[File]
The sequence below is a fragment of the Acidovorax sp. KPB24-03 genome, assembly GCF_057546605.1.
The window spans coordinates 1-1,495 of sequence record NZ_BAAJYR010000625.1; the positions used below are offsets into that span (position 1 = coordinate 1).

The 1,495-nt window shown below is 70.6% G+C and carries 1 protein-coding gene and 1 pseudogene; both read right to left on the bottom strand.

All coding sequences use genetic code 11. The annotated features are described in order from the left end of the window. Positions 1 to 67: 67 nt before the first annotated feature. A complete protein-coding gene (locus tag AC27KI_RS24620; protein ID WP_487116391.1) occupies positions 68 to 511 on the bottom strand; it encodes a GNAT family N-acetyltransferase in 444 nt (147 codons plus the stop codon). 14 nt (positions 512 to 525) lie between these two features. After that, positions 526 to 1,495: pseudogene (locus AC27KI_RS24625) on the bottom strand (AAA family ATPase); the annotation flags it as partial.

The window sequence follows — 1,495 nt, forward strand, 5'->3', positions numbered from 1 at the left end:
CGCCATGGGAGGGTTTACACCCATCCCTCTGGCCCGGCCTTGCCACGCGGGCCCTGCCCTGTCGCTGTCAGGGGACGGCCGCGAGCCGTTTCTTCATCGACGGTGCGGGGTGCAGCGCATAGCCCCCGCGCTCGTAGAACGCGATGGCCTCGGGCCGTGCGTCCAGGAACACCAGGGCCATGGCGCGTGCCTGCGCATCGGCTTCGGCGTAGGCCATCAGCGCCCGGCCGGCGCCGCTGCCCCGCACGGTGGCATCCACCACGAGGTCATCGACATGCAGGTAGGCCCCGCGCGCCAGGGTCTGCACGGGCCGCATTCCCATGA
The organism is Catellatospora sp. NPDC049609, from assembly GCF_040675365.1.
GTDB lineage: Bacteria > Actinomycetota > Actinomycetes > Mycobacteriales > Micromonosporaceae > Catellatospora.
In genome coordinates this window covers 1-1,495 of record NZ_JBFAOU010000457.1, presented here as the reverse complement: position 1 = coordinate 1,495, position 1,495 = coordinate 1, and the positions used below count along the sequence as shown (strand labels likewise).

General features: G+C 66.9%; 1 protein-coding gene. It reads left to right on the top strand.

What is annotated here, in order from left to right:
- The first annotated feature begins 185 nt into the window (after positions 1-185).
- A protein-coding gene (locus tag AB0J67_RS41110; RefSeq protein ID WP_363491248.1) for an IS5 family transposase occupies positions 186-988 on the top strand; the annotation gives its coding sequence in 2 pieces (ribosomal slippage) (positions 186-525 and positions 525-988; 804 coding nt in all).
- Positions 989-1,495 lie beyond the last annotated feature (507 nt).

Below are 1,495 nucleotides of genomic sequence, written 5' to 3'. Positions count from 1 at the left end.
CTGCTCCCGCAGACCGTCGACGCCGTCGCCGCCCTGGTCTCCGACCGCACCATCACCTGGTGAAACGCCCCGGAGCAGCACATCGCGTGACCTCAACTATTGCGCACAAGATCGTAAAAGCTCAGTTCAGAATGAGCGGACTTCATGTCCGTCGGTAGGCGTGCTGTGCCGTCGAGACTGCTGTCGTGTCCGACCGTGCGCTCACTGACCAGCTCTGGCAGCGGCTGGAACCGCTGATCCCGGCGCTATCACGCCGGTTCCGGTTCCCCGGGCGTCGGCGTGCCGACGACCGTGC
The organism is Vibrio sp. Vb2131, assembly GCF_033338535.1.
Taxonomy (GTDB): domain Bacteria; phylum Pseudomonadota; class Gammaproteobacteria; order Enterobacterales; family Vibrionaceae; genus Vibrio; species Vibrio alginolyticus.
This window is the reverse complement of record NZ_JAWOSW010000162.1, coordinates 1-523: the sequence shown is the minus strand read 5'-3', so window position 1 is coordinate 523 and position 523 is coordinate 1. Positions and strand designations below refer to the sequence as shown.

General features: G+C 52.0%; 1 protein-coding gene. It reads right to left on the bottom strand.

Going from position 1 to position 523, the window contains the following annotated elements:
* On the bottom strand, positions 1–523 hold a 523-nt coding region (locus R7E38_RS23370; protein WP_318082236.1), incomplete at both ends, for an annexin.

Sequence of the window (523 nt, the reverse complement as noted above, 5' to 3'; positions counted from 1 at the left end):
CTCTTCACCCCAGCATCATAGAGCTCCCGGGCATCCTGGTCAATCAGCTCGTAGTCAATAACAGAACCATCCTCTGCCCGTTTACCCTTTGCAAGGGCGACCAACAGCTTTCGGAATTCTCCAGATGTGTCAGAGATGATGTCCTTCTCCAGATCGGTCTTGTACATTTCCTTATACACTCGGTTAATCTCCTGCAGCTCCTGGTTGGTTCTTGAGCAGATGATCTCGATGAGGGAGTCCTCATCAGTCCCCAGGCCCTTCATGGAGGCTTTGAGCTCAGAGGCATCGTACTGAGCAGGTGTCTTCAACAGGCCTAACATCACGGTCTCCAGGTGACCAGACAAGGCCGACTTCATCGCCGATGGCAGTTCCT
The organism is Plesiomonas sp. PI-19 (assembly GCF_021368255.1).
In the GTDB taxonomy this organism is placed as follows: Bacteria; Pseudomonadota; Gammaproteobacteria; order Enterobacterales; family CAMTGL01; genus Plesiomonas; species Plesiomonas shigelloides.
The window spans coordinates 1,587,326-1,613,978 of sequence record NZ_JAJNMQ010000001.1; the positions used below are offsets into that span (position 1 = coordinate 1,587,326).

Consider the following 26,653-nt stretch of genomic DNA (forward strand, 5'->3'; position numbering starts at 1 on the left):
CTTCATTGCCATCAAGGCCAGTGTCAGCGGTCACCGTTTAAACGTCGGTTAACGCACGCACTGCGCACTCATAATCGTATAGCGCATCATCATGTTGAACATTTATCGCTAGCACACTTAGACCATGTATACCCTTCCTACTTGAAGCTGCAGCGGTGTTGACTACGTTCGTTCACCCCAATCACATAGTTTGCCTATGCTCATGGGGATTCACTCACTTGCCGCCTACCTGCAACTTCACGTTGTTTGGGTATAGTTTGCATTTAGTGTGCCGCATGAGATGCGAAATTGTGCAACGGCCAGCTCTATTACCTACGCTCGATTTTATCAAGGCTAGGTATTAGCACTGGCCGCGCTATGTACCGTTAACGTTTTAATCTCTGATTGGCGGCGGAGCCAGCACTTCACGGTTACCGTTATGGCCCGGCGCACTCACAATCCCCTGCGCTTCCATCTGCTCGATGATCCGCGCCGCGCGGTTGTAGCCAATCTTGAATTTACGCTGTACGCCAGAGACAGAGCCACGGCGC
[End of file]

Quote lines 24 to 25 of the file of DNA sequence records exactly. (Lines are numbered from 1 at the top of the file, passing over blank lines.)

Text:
CTCTTCACCCCAGCATCATAGAGCTCCCGGGCATCCTGGTCAATCAGCTCGTAGTCAATAACAGAACCATCCTCTGCCCGTTTACCCTTTGCAAGGGCGACCAACAGCTTTCGGAATTCTCCAGATGTGTCAGAGATGATGTCCTTCTCCAGATCGGTCTTGTACATTTCCTTATACACTCGGTTAATCTCCTGCAGCTCCTGGTTGGTTCTTGAGCAGATGATCTCGATGAGGGAGTCCTCATCAGTCCCCAGGCCCTTCATGGAGGCTTTGAGCTCAGAGGCATCGTACTGAGCAGGTGTCTTCAACAGGCCTAACATCACGGTCTCCAGGTGACCAGACAAGGCCGACTTCATCGCCGATGGCAGTTCCT
The organism is Plesiomonas sp. PI-19 (assembly GCF_021368255.1).